When a party is ordered to produce electronic documents as they are maintained in the ordinary course of business, the producing party should produce the electronic documents with their metadata intact, unless that party timely objects to production of metadata, the parties agree that the metadata should not be produced, or the producing party requests a protective order.

The lesson learned from Williams is not necessarily that all metadata are always discoverable; a thorough reading of the decision will quickly dispel such a belief. Rather, the point is one of caution and due diligence. The party who understands the format in which ESI exists, as well as the potential alternative modes of production (if available), will be in the best position to understand and manage the manner in which it is produced.

How?

Once ESI is identified and accounted for, the next question is "how," as in "how to preserve, collect and possibly produce" the discoverable data. The step of preservation was discussed in the two previous Alerts in this series. It is worth reiterating the basic premise here: once you find relevant ESI, make sure it is being preserved. For the purpose of this mantra, "saved" and "preserved" are not interchangeable terms, since "saving" in computer parlance necessarily means updating metadata to reflect that a "save command" was selected. "Preservation" requires that the data and metadata do not change, and such steps may require the assistance of an experienced IT professional or computer forensics expert.

This is not to say that business systems should come to a grinding halt to preserve a virtual pinpoint in time and, in fact, the law does not impose such a requirement. However, one should be aware of the environment in which ESI is residing and the extent to which safeguards should be taken to avoid changes that might occur which later may call a party's credibility into question.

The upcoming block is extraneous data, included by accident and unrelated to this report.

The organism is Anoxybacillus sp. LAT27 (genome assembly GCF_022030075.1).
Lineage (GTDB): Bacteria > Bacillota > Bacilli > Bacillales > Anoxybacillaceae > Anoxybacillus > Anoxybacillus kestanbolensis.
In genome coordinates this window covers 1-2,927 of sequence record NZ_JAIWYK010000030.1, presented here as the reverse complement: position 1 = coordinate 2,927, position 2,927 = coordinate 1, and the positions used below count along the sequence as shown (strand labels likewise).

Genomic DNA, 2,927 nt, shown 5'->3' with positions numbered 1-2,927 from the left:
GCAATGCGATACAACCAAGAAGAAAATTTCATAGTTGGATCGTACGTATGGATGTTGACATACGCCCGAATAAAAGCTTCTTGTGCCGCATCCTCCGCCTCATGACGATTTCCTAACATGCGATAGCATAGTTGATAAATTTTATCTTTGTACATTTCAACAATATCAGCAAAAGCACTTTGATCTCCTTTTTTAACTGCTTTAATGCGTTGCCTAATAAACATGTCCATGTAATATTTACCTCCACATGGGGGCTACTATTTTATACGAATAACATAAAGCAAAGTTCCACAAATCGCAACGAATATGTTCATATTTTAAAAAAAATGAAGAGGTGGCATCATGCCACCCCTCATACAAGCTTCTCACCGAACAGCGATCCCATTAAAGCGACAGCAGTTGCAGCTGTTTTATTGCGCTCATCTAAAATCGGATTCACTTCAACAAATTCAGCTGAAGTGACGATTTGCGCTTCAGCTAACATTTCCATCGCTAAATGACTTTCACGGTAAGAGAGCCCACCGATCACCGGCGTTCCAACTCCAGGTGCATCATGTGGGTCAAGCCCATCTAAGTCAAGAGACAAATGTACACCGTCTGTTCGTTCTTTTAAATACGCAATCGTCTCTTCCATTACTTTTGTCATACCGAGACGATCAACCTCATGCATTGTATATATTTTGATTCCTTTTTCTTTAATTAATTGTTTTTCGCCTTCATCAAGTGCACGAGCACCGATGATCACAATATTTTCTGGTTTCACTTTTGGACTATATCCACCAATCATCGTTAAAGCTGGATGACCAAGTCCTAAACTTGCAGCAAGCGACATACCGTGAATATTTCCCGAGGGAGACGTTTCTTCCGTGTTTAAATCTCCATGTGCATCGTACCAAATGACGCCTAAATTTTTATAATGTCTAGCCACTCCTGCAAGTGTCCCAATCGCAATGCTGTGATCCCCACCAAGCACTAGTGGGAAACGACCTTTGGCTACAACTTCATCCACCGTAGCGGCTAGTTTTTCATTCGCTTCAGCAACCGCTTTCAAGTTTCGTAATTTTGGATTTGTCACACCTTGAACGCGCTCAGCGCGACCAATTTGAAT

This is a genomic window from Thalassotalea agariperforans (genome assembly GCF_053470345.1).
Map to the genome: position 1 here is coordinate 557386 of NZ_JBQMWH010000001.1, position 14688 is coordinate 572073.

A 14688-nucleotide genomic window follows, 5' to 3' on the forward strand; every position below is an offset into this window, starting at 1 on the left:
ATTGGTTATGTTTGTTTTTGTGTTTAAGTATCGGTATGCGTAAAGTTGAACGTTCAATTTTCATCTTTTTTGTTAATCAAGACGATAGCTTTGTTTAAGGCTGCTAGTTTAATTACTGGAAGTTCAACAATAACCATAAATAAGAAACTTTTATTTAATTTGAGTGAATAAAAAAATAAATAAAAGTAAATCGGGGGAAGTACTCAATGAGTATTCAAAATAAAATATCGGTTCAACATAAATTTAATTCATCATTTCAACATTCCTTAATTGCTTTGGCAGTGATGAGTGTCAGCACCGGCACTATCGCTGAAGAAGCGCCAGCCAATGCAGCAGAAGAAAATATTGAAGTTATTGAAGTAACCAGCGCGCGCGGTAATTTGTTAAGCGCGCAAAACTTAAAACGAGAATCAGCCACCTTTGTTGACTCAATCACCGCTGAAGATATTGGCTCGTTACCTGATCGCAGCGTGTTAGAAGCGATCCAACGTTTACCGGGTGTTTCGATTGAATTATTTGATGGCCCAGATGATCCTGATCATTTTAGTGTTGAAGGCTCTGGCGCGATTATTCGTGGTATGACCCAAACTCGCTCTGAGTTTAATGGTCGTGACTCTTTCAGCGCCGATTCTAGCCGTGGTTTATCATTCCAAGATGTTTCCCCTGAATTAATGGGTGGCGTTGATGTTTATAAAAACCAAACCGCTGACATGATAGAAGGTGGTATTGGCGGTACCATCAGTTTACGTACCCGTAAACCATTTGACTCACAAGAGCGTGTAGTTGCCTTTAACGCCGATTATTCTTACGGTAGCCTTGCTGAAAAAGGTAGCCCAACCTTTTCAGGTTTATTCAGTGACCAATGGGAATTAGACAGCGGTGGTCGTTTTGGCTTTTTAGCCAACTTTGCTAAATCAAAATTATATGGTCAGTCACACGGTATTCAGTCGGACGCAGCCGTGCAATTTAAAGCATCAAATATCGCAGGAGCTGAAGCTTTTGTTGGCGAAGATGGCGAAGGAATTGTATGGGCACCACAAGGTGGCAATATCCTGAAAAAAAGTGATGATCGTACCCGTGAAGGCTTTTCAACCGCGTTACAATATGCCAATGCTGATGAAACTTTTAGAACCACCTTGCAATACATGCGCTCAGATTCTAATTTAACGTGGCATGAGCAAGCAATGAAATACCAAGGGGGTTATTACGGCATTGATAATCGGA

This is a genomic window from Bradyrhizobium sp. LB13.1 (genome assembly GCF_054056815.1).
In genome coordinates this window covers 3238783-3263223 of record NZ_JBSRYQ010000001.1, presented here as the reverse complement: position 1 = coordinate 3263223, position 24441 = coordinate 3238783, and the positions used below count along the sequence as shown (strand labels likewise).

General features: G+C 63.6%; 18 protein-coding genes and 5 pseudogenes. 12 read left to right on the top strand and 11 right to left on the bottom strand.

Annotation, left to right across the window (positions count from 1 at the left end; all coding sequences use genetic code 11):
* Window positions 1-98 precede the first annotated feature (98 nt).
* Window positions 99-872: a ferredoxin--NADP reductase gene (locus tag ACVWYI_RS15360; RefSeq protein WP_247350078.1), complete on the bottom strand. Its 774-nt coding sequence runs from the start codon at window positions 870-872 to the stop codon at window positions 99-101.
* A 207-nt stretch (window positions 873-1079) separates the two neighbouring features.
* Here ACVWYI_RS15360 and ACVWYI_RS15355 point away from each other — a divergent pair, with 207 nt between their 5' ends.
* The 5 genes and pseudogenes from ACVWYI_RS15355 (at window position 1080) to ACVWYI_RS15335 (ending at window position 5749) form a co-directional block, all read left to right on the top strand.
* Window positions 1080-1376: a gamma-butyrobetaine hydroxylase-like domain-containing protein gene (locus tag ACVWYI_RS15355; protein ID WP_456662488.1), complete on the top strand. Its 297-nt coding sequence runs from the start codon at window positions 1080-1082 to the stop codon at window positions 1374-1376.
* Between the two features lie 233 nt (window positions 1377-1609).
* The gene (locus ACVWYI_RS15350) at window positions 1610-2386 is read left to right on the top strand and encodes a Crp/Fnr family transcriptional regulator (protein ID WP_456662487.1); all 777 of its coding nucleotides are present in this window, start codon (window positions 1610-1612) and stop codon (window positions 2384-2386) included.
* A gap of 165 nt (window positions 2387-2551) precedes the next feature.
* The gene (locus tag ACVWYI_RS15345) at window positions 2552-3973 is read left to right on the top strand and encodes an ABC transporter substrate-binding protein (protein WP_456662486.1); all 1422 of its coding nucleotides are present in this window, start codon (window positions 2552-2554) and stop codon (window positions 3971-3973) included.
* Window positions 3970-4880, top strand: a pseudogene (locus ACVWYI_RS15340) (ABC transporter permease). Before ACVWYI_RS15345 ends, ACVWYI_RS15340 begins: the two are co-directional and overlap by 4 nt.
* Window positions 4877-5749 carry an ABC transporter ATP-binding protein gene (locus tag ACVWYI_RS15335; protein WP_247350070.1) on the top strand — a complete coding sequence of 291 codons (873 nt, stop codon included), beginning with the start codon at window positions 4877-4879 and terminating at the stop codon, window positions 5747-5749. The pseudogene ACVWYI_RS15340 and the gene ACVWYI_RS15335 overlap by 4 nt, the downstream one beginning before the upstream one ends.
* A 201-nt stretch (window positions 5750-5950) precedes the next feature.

Collection and production invoke similar concerns. The defendants in Williams chose to produce the Excel spreadsheets at issue in a "TIFF" (Tagged Image File Format) image format rather than the "active" or "native" file version in which they were created on the system. As a result of the court's ruling, they were required to incur the redundant expense of production again in native format. Similar consequences often befall litigants who do not even knowingly change the format, but simply allow their IT department or an outside vendor to collect and produce using methods that alter the evidence.

Such issues can be avoided simply by taking the time to understand whether the envisioned production meets with the expectations of the party demanding production. At the risk of stating the obvious, one should also understand their own expectations and the implications and consequences of choices made concerning mode of production. On one hand, it is potentially dangerous to produce more than what is expected. On the other hand, a unilateral decision to produce in a format that is unacceptable to the adversary and the court could result in an order to produce in another format at significant additional expense.

The final two Alerts in this series will address the issues that arise when the data are located, and whether and how to collect them for review and production.